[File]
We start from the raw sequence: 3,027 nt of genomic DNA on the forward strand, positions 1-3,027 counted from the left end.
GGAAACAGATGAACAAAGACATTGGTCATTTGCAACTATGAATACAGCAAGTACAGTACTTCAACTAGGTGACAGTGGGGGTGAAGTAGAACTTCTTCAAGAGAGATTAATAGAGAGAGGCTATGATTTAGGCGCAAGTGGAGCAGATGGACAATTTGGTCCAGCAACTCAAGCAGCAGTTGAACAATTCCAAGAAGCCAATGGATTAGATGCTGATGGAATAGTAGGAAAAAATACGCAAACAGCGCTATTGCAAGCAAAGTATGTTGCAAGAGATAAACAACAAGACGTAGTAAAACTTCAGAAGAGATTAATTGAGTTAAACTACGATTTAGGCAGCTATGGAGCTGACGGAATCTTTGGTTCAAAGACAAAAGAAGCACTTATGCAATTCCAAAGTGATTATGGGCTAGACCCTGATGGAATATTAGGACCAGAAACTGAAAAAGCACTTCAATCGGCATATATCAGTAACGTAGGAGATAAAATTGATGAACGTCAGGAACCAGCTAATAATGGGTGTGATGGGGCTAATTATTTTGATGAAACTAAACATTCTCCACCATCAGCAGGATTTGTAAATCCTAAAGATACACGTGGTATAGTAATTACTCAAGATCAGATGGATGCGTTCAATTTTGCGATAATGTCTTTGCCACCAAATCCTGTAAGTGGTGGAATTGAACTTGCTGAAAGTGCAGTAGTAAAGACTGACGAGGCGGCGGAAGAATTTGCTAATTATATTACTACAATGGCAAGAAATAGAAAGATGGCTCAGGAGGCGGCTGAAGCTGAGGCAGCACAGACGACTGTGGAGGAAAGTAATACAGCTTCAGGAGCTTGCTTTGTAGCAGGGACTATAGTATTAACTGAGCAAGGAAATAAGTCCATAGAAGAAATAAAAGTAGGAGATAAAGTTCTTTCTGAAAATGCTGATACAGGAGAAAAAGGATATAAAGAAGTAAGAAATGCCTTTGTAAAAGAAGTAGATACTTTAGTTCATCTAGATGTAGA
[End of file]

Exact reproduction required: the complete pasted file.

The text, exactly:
We start from the raw sequence: 3,027 nt of genomic DNA on the forward strand, positions 1-3,027 counted from the left end.
GGAAACAGATGAACAAAGACATTGGTCATTTGCAACTATGAATACAGCAAGTACAGTACTTCAACTAGGTGACAGTGGGGGTGAAGTAGAACTTCTTCAAGAGAGATTAATAGAGAGAGGCTATGATTTAGGCGCAAGTGGAGCAGATGGACAATTTGGTCCAGCAACTCAAGCAGCAGTTGAACAATTCCAAGAAGCCAATGGATTAGATGCTGATGGAATAGTAGGAAAAAATACGCAAACAGCGCTATTGCAAGCAAAGTATGTTGCAAGAGATAAACAACAAGACGTAGTAAAACTTCAGAAGAGATTAATTGAGTTAAACTACGATTTAGGCAGCTATGGAGCTGACGGAATCTTTGGTTCAAAGACAAAAGAAGCACTTATGCAATTCCAAAGTGATTATGGGCTAGACCCTGATGGAATATTAGGACCAGAAACTGAAAAAGCACTTCAATCGGCATATATCAGTAACGTAGGAGATAAAATTGATGAACGTCAGGAACCAGCTAATAATGGGTGTGATGGGGCTAATTATTTTGATGAAACTAAACATTCTCCACCATCAGCAGGATTTGTAAATCCTAAAGATACACGTGGTATAGTAATTACTCAAGATCAGATGGATGCGTTCAATTTTGCGATAATGTCTTTGCCACCAAATCCTGTAAGTGGTGGAATTGAACTTGCTGAAAGTGCAGTAGTAAAGACTGACGAGGCGGCGGAAGAATTTGCTAATTATATTACTACAATGGCAAGAAATAGAAAGATGGCTCAGGAGGCGGCTGAAGCTGAGGCAGCACAGACGACTGTGGAGGAAAGTAATACAGCTTCAGGAGCTTGCTTTGTAGCAGGGACTATAGTATTAACTGAGCAAGGAAATAAGTCCATAGAAGAAATAAAAGTAGGAGATAAAGTTCTTTCTGAAAATGCTGATACAGGAGAAAAAGGATATAAAGAAGTAAGAAATGCCTTTGTAAAAGAAGTAGATACTTTAGTTCATCTAGATGTAGA